In HPV-positive primary tumors, a higher number of tumor cells, M2-polarized macrophages and Treg cells are in closer contact with CD8+ T lymphocytes
Cartographic maps of every acquired field were generated and cell distance analysis was performed (Fig. 4C). As compared to HPV-negative samples, the mean distances observed between tumor cells and CD8+ T lymphocytes, CD8 + CD103+ TRM cells and CD8 + PD-1+ T cells were shorter in HPV-positive primary tumors (Fig. 4D). Moreover, CD8+ T lymphocytes in HPV-positive specimens were closer to M2-polarized TAM and to Treg cells both in the tumor area and in the surrounding stroma (Fig. 4D).
An increased percentage of tumor cells within a 20 μm radius from CD8+ T lymphocytes was observed in HPV-positive OPSCC, as well as from T lymphocytes co-expressing the CD103 or PD-1 molecules (Fig. 4E). Moreover, in HPV-positive tumors almost the 60 and 40% of CD163+ macrophages had CD8+ T lymphocytes within a 20 μm radius in the stroma and within the tumor areas, respectively, as compared to 20 and 10% in HPV-negative OPSCC (Fig. 4E). Furthermore, HPV-positive primary lesions had a higher percentage of FoxP3+ Treg cells within a 20 μm radius from CD8+ CTL, both in the stromal and tumor regions (Fig. 4E).
A higher immune infiltration characterizes the metastases from HPV-positive patients
Metastases from HPV-positive patients were characterized by an overall higher immune cell density than HPV-negative counterparts (Fig. 5A). In particular, an increased density of total CD8+ T lymphocytes, CD68+ macrophages and CD163+ TAMs was observed in the peri-tumoral stroma and within the tumor nests (Fig. 5B). No difference in CD4+ lymphocytes and Treg cell densities existed between the two groups of patients, but the ratio of CD8+ and FoxP3+ cells was higher in HPV-positive metastases (Fig. 5B). A direct correlation between CTL tumor infiltration and PD-1 expression was observed in both patient groups (r = 0.7711, p < 0.0001 in HPV-positive; r = 0.8072, p = 0.0008 in HPV-negative). The analysis of CD8+ T cell subsets revealed that CD8 + CD103+, CD8 + PD-1+ and CD8 + CD103 + PD-1+ T lymphocytes were present at higher densities in HPV-positive than HPV-negative metastases, both in the stroma and within the tumor cell nests (Fig. 5B). Whether the percentage of double positive CD8+ populations is calculated among the total CD8+ cells, it becomes evident that their location is prevalently at intra-tumoral level in both patient groups (Fig. 5B). Finally, HPV-positive metastases disclosed a higher density of CTLA-4-expresssing T cells (Fig. 5B).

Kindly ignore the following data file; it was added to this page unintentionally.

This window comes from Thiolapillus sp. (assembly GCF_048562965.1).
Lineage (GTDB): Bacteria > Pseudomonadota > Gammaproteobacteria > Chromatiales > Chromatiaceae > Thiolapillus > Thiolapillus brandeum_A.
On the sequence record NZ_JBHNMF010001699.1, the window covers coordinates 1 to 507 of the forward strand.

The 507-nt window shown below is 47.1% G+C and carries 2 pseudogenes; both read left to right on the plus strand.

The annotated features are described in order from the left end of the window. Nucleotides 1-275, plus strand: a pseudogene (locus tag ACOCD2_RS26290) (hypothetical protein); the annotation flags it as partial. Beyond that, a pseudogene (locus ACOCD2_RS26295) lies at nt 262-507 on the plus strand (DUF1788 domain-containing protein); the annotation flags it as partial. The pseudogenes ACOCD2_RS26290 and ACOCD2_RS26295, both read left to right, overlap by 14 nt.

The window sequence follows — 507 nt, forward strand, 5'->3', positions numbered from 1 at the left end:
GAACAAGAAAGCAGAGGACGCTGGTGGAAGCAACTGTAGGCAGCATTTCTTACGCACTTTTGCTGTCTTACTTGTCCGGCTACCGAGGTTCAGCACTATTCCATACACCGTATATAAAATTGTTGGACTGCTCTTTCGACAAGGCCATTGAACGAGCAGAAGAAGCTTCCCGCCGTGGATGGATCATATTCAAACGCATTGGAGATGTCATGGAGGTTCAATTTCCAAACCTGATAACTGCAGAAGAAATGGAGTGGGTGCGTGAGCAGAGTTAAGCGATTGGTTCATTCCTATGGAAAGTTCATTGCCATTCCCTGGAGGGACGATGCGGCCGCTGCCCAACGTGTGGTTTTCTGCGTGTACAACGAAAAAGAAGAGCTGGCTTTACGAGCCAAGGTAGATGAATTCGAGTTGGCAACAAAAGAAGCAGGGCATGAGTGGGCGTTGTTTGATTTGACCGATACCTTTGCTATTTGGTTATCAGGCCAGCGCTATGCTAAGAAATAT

In HPV-positive OPSCC lymph node metastases, more tumor and immune regulatory cells are in proximity to CD8+ T lymphocytes
Distance analyses were carried out on lymph node metastases (Fig. 5C), and results resembled those obtained in primary tumors. In HPV-positive metastases, the distance between tumor cells and CTL was shorter than in HPV-negative lesions, regardless the total CD8+ population or the CD103+ or PD-1+ CD8+ subsets (Fig. 5D). Additionally, M2-polarized macrophages and Treg cells mirrored results observed in primary tumors, and appeared closer to CTL in HPV-positive metastases both in the stroma and in the tumor areas (Fig. 5D).